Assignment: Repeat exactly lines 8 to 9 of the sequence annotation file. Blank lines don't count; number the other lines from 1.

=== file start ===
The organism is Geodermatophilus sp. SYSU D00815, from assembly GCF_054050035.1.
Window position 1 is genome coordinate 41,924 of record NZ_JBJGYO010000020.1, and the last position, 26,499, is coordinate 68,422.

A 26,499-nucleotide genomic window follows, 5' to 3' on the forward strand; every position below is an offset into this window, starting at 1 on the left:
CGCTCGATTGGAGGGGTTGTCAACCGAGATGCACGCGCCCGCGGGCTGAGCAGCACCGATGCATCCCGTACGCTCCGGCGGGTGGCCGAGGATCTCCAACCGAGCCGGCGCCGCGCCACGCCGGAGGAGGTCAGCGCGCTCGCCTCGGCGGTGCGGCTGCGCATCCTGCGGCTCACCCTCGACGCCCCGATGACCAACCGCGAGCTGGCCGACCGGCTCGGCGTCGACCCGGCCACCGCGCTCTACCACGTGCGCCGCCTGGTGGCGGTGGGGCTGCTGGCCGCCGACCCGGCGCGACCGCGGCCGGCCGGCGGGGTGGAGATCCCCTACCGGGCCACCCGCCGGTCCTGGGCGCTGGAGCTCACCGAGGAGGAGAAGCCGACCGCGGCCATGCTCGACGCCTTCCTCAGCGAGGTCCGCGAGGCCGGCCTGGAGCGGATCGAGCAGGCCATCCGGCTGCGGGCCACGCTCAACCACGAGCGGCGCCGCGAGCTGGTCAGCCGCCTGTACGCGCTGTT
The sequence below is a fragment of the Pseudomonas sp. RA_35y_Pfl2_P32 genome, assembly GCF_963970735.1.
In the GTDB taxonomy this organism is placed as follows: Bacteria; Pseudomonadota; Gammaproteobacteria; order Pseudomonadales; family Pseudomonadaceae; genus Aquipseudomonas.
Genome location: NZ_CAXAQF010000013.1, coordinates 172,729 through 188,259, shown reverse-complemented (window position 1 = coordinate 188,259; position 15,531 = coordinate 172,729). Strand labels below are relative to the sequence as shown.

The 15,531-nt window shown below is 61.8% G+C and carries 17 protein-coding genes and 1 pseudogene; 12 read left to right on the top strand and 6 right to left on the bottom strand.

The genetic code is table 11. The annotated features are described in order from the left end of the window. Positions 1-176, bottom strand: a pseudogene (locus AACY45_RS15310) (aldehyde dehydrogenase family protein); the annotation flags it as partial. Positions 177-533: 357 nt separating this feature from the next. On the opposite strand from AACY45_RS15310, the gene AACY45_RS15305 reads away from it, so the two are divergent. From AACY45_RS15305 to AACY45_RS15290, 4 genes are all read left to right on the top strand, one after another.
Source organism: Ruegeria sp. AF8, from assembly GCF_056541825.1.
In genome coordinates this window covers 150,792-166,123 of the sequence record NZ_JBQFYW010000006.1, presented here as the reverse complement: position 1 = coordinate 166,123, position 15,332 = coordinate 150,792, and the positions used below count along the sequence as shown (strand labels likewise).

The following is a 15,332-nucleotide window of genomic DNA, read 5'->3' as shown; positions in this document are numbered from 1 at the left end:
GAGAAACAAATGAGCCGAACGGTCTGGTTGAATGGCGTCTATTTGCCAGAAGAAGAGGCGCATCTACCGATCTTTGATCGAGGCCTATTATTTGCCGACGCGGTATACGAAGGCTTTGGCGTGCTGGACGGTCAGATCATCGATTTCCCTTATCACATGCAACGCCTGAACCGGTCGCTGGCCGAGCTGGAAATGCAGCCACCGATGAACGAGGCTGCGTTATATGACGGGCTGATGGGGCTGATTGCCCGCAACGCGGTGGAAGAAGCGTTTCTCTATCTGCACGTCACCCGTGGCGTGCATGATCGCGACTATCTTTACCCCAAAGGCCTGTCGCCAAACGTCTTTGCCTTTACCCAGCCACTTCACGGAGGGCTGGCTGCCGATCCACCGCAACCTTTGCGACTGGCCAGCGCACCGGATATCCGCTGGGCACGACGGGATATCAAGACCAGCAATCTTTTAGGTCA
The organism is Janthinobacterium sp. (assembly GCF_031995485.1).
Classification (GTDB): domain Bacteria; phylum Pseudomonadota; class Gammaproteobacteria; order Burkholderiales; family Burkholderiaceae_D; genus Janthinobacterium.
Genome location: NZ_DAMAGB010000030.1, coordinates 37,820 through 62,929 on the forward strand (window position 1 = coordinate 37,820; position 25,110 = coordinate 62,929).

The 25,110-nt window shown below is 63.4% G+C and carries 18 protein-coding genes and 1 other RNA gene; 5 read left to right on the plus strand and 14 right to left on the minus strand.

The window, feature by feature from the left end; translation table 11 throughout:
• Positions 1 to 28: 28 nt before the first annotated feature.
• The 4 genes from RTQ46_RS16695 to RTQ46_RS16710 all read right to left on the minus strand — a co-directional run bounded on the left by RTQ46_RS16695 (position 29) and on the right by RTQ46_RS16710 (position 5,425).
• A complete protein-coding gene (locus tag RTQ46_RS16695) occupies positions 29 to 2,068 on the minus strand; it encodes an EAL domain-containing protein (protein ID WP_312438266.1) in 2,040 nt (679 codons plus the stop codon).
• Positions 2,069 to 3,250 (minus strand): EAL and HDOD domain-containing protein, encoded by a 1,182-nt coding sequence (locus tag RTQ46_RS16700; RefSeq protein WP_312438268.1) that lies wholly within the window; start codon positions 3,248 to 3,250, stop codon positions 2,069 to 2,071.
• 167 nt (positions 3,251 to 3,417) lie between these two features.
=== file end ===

The 15,531-nt window shown below is 61.8% G+C and carries 17 protein-coding genes and 1 pseudogene; 12 read left to right on the top strand and 6 right to left on the bottom strand.

The genetic code is table 11. The annotated features are described in order from the left end of the window. Positions 1-176, bottom strand: a pseudogene (locus AACY45_RS15310) (aldehyde dehydrogenase family protein); the annotation flags it as partial. Positions 177-533: 357 nt separating this feature from the next. On the opposite strand from AACY45_RS15310, the gene AACY45_RS15305 reads away from it, so the two are divergent. From AACY45_RS15305 to AACY45_RS15290, 4 genes are all read left to right on the top strand, one after another.